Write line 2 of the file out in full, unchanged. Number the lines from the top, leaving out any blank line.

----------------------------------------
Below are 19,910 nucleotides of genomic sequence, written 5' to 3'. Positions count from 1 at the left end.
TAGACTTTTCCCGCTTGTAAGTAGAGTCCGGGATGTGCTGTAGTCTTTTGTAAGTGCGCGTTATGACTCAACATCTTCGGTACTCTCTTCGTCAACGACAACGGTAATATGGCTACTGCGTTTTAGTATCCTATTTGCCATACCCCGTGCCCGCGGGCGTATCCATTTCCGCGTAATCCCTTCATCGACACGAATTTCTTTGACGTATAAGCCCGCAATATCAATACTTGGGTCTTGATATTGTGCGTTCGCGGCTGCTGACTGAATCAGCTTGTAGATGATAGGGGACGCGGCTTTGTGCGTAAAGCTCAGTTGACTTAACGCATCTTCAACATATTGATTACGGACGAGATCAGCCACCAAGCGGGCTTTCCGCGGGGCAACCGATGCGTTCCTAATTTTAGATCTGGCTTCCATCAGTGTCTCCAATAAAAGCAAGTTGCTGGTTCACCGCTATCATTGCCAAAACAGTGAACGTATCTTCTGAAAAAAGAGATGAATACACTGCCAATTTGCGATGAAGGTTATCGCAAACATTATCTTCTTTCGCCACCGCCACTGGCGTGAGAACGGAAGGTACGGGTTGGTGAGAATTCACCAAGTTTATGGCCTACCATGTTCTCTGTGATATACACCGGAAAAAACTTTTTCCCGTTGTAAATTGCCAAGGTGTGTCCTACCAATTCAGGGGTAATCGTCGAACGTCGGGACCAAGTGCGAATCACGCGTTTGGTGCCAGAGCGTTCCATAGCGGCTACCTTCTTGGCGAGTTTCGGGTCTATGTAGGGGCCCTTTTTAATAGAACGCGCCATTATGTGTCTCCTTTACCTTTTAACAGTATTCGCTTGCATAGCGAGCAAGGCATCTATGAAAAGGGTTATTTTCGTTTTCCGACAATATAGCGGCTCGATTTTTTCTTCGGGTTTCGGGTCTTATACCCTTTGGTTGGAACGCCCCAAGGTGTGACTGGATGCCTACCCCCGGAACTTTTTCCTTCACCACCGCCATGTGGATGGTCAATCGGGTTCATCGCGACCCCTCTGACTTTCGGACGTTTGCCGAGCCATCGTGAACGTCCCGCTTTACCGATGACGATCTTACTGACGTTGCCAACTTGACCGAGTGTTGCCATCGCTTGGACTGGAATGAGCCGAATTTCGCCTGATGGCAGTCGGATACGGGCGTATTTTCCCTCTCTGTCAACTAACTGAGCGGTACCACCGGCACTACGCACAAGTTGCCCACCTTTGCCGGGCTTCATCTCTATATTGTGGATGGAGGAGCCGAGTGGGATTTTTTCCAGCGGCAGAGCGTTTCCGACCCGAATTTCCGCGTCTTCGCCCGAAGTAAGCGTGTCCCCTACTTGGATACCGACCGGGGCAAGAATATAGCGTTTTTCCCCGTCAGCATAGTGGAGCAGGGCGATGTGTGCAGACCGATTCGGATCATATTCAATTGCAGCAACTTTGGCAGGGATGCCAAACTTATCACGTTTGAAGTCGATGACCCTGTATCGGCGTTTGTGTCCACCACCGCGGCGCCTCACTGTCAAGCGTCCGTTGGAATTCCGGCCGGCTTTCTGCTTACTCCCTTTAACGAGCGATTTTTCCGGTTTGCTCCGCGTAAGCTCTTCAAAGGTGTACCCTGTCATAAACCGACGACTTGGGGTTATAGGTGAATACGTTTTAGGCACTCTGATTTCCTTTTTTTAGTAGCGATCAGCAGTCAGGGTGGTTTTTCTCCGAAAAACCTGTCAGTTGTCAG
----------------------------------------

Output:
TAGACTTTTCCCGCTTGTAAGTAGAGTCCGGGATGTGCTGTAGTCTTTTGTAAGTGCGCGTTATGACTCAACATCTTCGGTACTCTCTTCGTCAACGACAACGGTAATATGGCTACTGCGTTTTAGTATCCTATTTGCCATACCCCGTGCCCGCGGGCGTATCCATTTCCGCGTAATCCCTTCATCGACACGAATTTCTTTGACGTATAAGCCCGCAATATCAATACTTGGGTCTTGATATTGTGCGTTCGCGGCTGCTGACTGAATCAGCTTGTAGATGATAGGGGACGCGGCTTTGTGCGTAAAGCTCAGTTGACTTAACGCATCTTCAACATATTGATTACGGACGAGATCAGCCACCAAGCGGGCTTTCCGCGGGGCAACCGATGCGTTCCTAATTTTAGATCTGGCTTCCATCAGTGTCTCCAATAAAAGCAAGTTGCTGGTTCACCGCTATCATTGCCAAAACAGTGAACGTATCTTCTGAAAAAAGAGATGAATACACTGCCAATTTGCGATGAAGGTTATCGCAAACATTATCTTCTTTCGCCACCGCCACTGGCGTGAGAACGGAAGGTACGGGTTGGTGAGAATTCACCAAGTTTATGGCCTACCATGTTCTCTGTGATATACACCGGAAAAAACTTTTTCCCGTTGTAAATTGCCAAGGTGTGTCCTACCAATTCAGGGGTAATCGTCGAACGTCGGGACCAAGTGCGAATCACGCGTTTGGTGCCAGAGCGTTCCATAGCGGCTACCTTCTTGGCGAGTTTCGGGTCTATGTAGGGGCCCTTTTTAATAGAACGCGCCATTATGTGTCTCCTTTACCTTTTAACAGTATTCGCTTGCATAGCGAGCAAGGCATCTATGAAAAGGGTTATTTTCGTTTTCCGACAATATAGCGGCTCGATTTTTTCTTCGGGTTTCGGGTCTTATACCCTTTGGTTGGAACGCCCCAAGGTGTGACTGGATGCCTACCCCCGGAACTTTTTCCTTCACCACCGCCATGTGGATGGTCAATCGGGTTCATCGCGACCCCTCTGACTTTCGGACGTTTGCCGAGCCATCGTGAACGTCCCGCTTTACCGATGACGATCTTACTGACGTTGCCAACTTGACCGAGTGTTGCCATCGCTTGGACTGGAATGAGCCGAATTTCGCCTGATGGCAGTCGGATACGGGCGTATTTTCCCTCTCTGTCAACTAACTGAGCGGTACCACCGGCACTACGCACAAGTTGCCCACCTTTGCCGGGCTTCATCTCTATATTGTGGATGGAGGAGCCGAGTGGGATTTTTTCCAGCGGCAGAGCGTTTCCGACCCGAATTTCCGCGTCTTCGCCCGAAGTAAGCGTGTCCCCTACTTGGATACCGACCGGGGCAAGAATATAGCGTTTTTCCCCGTCAGCATAGTGGAGCAGGGCGATGTGTGCAGACCGATTCGGATCATATTCAATTGCAGCAACTTTGGCAGGGATGCCAAACTTATCACGTTTGAAGTCGATGACCCTGTATCGGCGTTTGTGTCCACCACCGCGGCGCCTCACTGTCAAGCGTCCGTTGGAATTCCGGCCGGCTTTCTGCTTACTCCCTTTAACGAGCGATTTTTCCGGTTTGCTCCGCGTAAGCTCTTCAAAGGTGTACCCTGTCATAAACCGACGACTTGGGGTTATAGGTGAATACGTTTTAGGCACTCTGATTTCCTTTTTTTAGTAGCGATCAGCAGTCAGGGTGGTTTTTCTCCGAAAAACCTGTCAGTTGTCAG